(Some) Jokes Aside
November 20, 2007
Though we don’t run as much political coverage around here as we used to, this in no way means that we’ve stopped watching the politicosphere. If anything, the absence of political discourse on the Salad is a reflection of the seriousness with which we view the current political moment. For this is an era of untold, expanded presidential power. Or is that vice-presidential power? This summer, The Washington Post printed a brilliant four-part series about the vice-President’s role in expanding the reach of the presidency, or the “unitary executive theory” (one theory that has no place in Dash’s roulette wheel). But if the power’s of the presidency have expanded, there is still one arena in which the president’s power is not all-told, in which his reach is thankfully limited: the turkey pardon.
Yes, America’s favorite turkeys, May and Flower, will be flown to Orlando, Florida–and first class at that!–; yes, there they will go to Disney World and serve as marshals of the Thanksgiving day parade; yes, these things are all true. But none of this changes the fact that the president’s pardon does not hold to your turkey. No matter this president’s imperial ambitions, Americans will not be forced into eating salad for their Thanksgiving dinners.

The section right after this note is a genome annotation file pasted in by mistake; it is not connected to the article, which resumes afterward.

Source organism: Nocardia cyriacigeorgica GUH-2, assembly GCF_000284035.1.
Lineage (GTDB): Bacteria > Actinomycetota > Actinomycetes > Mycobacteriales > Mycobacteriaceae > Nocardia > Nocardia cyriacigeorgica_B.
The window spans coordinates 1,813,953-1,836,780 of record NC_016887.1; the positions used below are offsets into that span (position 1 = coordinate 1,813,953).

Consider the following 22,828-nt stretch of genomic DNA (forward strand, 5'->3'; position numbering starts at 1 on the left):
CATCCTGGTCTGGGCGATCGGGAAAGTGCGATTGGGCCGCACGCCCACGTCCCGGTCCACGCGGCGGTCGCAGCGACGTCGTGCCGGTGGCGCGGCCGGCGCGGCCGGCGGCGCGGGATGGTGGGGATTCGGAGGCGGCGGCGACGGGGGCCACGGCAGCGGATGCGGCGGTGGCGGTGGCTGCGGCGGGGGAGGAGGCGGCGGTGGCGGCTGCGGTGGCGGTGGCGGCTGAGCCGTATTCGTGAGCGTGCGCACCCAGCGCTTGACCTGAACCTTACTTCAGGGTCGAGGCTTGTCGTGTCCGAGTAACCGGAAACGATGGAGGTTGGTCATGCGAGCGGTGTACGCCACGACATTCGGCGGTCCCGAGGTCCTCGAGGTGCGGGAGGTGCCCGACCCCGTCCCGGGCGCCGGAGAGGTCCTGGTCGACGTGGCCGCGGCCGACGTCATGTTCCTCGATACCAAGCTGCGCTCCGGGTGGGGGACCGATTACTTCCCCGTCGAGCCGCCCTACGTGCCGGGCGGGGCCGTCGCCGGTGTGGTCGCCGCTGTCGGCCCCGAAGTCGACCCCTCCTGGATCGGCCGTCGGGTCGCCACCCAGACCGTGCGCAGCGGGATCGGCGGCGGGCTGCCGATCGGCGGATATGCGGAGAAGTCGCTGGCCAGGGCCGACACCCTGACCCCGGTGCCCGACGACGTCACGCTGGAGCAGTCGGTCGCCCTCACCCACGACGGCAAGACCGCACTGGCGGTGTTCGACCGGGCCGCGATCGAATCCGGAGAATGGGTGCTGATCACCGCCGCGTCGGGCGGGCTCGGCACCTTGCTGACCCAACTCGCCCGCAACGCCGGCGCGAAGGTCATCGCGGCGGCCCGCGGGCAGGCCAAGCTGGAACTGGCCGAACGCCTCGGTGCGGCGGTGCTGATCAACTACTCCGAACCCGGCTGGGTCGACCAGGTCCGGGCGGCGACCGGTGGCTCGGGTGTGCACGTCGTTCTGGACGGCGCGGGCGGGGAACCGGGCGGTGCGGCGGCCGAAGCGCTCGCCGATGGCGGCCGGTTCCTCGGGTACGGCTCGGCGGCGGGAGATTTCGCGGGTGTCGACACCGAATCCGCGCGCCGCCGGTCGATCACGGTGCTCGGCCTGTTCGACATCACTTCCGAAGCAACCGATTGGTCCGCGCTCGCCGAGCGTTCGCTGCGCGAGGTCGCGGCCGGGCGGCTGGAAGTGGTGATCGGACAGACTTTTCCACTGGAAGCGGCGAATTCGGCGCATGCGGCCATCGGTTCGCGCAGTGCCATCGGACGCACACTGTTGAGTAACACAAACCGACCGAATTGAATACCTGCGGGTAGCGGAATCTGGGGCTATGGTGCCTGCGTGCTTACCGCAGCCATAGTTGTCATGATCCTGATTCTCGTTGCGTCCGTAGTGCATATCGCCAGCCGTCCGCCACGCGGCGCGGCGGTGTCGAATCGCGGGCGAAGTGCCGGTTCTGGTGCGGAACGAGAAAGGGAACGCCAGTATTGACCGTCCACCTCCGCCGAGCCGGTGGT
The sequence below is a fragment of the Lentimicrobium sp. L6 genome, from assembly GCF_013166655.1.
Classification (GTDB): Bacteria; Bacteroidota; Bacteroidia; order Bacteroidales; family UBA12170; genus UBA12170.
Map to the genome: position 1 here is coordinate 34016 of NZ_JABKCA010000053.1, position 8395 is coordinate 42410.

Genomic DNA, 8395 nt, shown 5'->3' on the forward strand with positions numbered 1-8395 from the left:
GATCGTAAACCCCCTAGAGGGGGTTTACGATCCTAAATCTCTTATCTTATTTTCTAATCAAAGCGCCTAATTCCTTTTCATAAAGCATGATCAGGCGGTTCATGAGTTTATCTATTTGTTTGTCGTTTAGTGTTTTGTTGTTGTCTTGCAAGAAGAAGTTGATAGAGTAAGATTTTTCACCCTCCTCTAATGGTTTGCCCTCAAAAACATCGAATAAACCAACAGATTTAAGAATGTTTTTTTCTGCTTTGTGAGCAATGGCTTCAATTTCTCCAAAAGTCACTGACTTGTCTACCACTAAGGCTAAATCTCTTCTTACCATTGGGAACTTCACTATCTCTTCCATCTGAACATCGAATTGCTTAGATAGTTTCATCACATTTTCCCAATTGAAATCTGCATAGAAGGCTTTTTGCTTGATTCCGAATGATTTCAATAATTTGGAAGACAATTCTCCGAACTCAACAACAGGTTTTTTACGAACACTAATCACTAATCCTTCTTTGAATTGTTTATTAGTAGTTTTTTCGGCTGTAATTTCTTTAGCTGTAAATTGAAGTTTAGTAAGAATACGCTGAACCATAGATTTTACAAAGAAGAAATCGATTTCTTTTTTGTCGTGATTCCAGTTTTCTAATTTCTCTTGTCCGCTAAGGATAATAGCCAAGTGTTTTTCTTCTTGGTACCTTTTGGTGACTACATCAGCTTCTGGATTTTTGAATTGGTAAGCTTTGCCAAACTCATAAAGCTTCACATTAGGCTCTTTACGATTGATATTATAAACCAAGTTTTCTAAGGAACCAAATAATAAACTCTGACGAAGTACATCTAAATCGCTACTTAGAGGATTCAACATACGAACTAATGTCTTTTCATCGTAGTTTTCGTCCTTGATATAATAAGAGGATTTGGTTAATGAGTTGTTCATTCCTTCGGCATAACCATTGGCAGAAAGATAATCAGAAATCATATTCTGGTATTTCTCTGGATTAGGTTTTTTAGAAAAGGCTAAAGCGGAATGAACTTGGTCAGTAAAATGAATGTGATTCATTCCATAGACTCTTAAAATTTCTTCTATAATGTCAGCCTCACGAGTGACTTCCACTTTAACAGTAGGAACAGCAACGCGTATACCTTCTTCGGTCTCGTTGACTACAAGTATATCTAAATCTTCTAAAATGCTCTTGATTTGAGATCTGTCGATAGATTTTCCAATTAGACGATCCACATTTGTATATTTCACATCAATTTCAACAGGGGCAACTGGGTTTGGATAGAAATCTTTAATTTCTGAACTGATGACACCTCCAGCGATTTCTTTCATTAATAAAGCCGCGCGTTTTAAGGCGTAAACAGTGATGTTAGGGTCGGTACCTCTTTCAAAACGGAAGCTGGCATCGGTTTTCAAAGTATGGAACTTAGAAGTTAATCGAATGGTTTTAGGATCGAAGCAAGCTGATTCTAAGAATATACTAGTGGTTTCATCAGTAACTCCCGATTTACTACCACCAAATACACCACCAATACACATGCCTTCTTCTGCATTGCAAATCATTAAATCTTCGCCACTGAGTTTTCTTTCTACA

But this show pardon does engender a few thoughts:
1) What crimes did these turkeys commit? Were they tried, or were they held as illegal combatants? Were they ever accused, or is this whole thing some sort of allegory for The Trial with May standing in for Josef K?
2) Is there a better example of the breakdown between the private and the public than that of our national turkey? The presidential pardon dates to Truman, however it is based on the myth that lil’ Tad Lincoln demanded his father show mercy on the family bird in 1863. Actually, the myth link shows that the Truman origin story is also legend, that the first recorded, documentable instance of a turkey being pardoned (with the word pardon used) only took place under President George H.W. Bush in 1989! It can be said that this presidential pardon is little more than a family tradition (Lincoln, Kennedy, Truman? Certainly Bush[s]) presented as national to the American public. Thankfully, recent events have made the turkey pardon more democratic: since 2003, Americans can vote on the birds’ names.